Tax is almost as old as civilisation itself. The conquering emperors of the past would raise taxes to wage wars. Many historical rebellions, civil wars, and uprisings have been driven by resentment against taxation. In recent history, income tax was introduced by William Pitt the Younger 200 years ago, to fight the Napoleonic wars. Today, tax is associated with providing public service and national ‘defence’, which is a euphemistic term for war.
There is a constant debate between the right and left of politics about the level of taxation. The former advocates lower taxes, because they argue that tax saps incentives of those who create wealth, and the latter says taxing is about protecting the poor and needy of society, so they advocate higher taxes.
There are four axioms in this tax debate.
First, any society consists of people of various capabilities; hence, one will always find some who are the bottom of the social ladder and always in need of help. It’s not just referring to those who are poor by their physical or mental incapacity, some able bodied section of the population will be relatively the poorest in society. In addition, the need to provide certain public services like national defence makes the case for taxation obvious.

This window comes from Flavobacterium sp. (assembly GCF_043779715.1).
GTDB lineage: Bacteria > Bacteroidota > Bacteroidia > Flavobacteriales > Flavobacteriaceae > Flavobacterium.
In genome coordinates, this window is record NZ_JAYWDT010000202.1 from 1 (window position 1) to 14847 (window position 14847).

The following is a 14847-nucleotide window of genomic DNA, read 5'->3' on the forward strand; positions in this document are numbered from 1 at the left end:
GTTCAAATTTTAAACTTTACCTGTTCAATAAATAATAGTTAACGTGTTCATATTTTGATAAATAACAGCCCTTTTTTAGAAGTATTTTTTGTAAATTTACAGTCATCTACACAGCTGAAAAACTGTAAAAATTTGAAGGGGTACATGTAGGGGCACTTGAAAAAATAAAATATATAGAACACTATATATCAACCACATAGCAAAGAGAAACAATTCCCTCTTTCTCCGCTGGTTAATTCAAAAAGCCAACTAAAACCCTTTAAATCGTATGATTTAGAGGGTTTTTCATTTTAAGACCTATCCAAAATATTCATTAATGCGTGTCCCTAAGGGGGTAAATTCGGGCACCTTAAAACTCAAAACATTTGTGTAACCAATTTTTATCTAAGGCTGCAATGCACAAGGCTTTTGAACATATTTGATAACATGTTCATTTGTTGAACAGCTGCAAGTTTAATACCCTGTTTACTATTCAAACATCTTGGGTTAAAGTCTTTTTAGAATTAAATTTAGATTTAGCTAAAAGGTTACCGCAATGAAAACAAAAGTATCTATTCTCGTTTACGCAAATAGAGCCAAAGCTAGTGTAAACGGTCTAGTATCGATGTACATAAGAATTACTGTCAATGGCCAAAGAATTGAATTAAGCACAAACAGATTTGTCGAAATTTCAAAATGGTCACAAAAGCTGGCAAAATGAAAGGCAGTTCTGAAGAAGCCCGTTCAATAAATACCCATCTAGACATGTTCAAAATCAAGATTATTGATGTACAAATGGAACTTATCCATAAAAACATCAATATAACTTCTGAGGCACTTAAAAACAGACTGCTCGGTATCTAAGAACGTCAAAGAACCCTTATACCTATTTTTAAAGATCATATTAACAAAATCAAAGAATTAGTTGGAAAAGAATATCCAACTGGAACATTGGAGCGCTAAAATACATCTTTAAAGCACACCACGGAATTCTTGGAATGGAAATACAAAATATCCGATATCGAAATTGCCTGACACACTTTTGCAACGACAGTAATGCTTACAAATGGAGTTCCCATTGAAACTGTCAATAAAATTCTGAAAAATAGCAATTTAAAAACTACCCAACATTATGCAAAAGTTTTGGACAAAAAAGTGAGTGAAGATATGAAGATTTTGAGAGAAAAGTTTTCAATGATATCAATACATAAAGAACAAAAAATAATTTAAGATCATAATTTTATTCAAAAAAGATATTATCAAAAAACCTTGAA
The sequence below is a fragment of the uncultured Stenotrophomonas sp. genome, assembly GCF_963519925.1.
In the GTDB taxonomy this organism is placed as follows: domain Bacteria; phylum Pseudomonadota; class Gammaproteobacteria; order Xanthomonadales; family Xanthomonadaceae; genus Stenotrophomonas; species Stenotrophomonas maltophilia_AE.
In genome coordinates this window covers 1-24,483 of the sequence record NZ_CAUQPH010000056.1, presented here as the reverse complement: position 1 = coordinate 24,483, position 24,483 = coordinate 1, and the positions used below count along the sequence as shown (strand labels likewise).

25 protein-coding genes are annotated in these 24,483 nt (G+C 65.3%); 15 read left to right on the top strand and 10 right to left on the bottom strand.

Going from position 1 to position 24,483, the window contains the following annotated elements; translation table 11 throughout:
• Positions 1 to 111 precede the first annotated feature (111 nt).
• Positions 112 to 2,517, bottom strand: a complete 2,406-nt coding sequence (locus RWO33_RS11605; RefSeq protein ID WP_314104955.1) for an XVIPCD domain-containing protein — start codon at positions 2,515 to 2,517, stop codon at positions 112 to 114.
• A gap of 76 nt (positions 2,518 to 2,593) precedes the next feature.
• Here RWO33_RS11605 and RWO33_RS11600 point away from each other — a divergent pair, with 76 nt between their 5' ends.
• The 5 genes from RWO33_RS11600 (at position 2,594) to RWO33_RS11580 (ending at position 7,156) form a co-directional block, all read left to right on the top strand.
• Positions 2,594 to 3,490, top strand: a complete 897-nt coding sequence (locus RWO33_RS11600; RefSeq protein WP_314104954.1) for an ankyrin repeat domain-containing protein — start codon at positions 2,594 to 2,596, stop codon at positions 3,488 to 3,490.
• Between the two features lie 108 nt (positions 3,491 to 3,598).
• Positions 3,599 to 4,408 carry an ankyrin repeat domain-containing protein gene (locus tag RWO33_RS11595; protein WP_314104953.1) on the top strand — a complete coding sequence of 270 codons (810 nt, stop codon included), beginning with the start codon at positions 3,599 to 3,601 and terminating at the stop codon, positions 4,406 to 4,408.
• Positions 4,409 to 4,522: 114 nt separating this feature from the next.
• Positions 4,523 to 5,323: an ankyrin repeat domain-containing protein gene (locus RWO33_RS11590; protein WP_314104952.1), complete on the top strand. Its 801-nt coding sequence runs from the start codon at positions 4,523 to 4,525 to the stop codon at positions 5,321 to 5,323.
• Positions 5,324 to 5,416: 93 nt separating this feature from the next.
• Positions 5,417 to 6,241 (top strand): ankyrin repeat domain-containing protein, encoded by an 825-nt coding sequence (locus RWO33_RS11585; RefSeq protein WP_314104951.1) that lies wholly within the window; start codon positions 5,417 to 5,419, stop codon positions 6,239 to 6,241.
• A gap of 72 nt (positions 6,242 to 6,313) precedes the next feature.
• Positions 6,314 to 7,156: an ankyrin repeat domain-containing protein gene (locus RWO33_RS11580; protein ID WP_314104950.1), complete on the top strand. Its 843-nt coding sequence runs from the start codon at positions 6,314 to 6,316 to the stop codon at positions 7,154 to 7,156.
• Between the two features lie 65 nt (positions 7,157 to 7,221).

Only the eccentric philosophers and idealists have argued against tax as some form of legal theft, encroaching on individual rights. However, the reality is we live collectively, and certain aspects like national defence, can only achieved collectively through taxation. To put it simply, it’s the pooling of money (tax revenue) in a society to achieve certain objectives which necessitates a collective approach.
Second, regardless of your political affiliation everyone more or less concurs that tax should be paid in proportion to your income; the rich should pay more than the poor – simple. It should be proportional at the least or even better progressive within reason, whereas regressive fixed tax like VAT (Value Added Tax) is morally reprehensible. The rich should certainly pay their share, but that does not happen often due to the use of tax consultants and lawyers exploiting legal loop holes, which it could be argued were created and left there deliberately.